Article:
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Oscar season ramps up as DGA, PGA, & WGA nominations arrive

The Oscars may be nearly two months away, but the anticipation for the annual celebration of cinema and celebrities is already heating up. On the heels of the SAG award nominations on January 12 and a plethora of craft guild nominations since then, the DGA (Directors Guild of America), PGA (Producers Guild of America), and WGA (Writers Guild of America) released their nominations for their respective specialties.

Aside from artists honoring their peers for their work, these nominations also serve as important bellwethers for the Academy Awards. For instance, the DGA winner has gone on to win the Best Director Academy Award 64 out of 72 years both groups have been in existence. The most recent divergence was 2019, when Sam Mendes, the DGA winner for 1917, lost out to Bong Joon-ho for Parasite. Similarly, the PGA and WGA winners usually dictate which film will triumph in those categories at the Oscars.

Two cowboys ride horses in a field in The Power of the Dog.
Image used with permission by copyright holder

Directors Guild of America award nominations (Film)

Belfast (Kenneth Branagh)

Dune (Denis Villeneuve)

Licorice Pizza (Paul Thomas Anderson)

The Power of the Dog (Jane Campion)

West Side Story (Steven Spielberg)

The DGA is typically more friendly to foreign-language filmmakers than the Academy, so there was some speculation Ryusuke Hamaguchi, director of one of 2021’s most acclaimed films Drive My Car, could sneak in. Alas, the DGA stuck with the expected five nominees, all of whom have been nominated before (with Spielberg the only winner among them). Campion is a widely admired filmmaker, having helmed such modern classics as 1993’s The Piano and 2013’s Top of the Lake, so she’ll be the one to beat for this honor and the Best Director Oscar.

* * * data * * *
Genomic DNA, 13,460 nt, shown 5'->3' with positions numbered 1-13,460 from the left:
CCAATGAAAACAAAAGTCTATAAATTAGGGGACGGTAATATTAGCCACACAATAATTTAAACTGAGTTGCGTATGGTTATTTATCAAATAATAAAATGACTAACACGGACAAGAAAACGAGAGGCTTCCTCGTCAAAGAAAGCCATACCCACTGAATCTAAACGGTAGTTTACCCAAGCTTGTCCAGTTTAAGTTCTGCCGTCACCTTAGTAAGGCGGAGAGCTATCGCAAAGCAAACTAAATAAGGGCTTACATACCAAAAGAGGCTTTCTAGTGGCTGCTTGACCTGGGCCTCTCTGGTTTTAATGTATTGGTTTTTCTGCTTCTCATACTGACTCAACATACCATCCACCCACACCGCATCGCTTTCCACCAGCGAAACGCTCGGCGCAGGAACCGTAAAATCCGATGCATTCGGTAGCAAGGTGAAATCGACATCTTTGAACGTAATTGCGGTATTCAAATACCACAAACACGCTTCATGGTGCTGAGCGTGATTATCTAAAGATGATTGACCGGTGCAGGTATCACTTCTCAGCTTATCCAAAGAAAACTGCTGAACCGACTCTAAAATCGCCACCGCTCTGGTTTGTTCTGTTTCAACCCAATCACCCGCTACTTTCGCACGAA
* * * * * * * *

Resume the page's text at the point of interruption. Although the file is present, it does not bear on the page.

Anita dances with Bernardo on a crowded street in West Side Story.
Image used with permission by copyright holder

Producers Guild of America award nominations (Film)

Being The Ricardos (Todd Black)

Belfast (Laura Berwick, Kenneth Branagh, Becca Kovacik, and Tamar Thomas)

CODA (Fabrice Gianfermi, Philippe Rousselet, and Patrick Wachsberger)

Don’t Look Up (Adam McKay and Kevin Messick)

Dune (Cale Boyter, Mary Parent, and Denis Villeneuve)

King Richard (Will Smith, Tim White, and Trevor White)

Licorice Pizza (Paul Thomas Anderson, Sara Murphy, and Adam Somner)

The Power of the Dog (Jane Campion, Iain Canning, Roger Frappier, Tanya Seghatchian, and Emile Sherman)

Tick, Tick…BOOM! (Lin-Manuel Miranda and Julie Oh)

West Side Story (Kristie Macosko Krieger and Steven Spielberg)

Expected nominees No Time to Die and Spider-Man: No Way Home didn’t make the cut, which significantly dampens the possibility of those films earning a surprise Best Picture nomination. There’s no obvious front-runner among the nominees like last year’s Nomadland, with passionate support split between Belfast, CODA, The Power of the Dog, and West Side Story.

Paul walks with his head down near a lake in the 2021 film Dune.
Warner Bros. Pictures

Writers Guild of America award nominations (Film)

Best Original Screenplay:

Being the Ricardos (Screenplay by Aaron Sorkin)

Don’t Look Up (Story by Adam McKay and David Sirota; Screenplay by Adam McKay)

The French Dispatch (Story by Wes Anderson, Roman Coppola, Hugo Guinness, and Jason Schwartzman; Screenplay by Wes Anderson)

King Richard (Screenplay by Zach Baylin)

Licorice Pizza (Screenplay by Paul Thomas Anderson)

Best Adapted Screenplay:

CODA (Screenplay by Sian Heder)

Dune (Screenplay by Eric Roth, Jon Spaihts, and Denis Villeneuve)

Nightmare Alley (Screenplay by Guillermo del Toro and Kim Morgan)

Tick, Tick…BOOM! (Screenplay by Steven Levenson)

West Side Story (Screenplay by Tony Kushner)

While most of these nominations were expected, three Oscar front-runners (Belfast, The Lost Daughter, and The Power of the Dog) were ineligible due to the guild’s complicated guidelines for award consideration. As a result, the writing categories are less reliable predictors than other guilds, allowing under-the-radar movies like Nightmare Alley and Tick, Tick…BOOM! to be recognized.

Jason Struss
Section Editor, Entertainment
Jason is a writer, editor, and pop culture enthusiast whose love for cinema, television, and cheap comic books has led him to…
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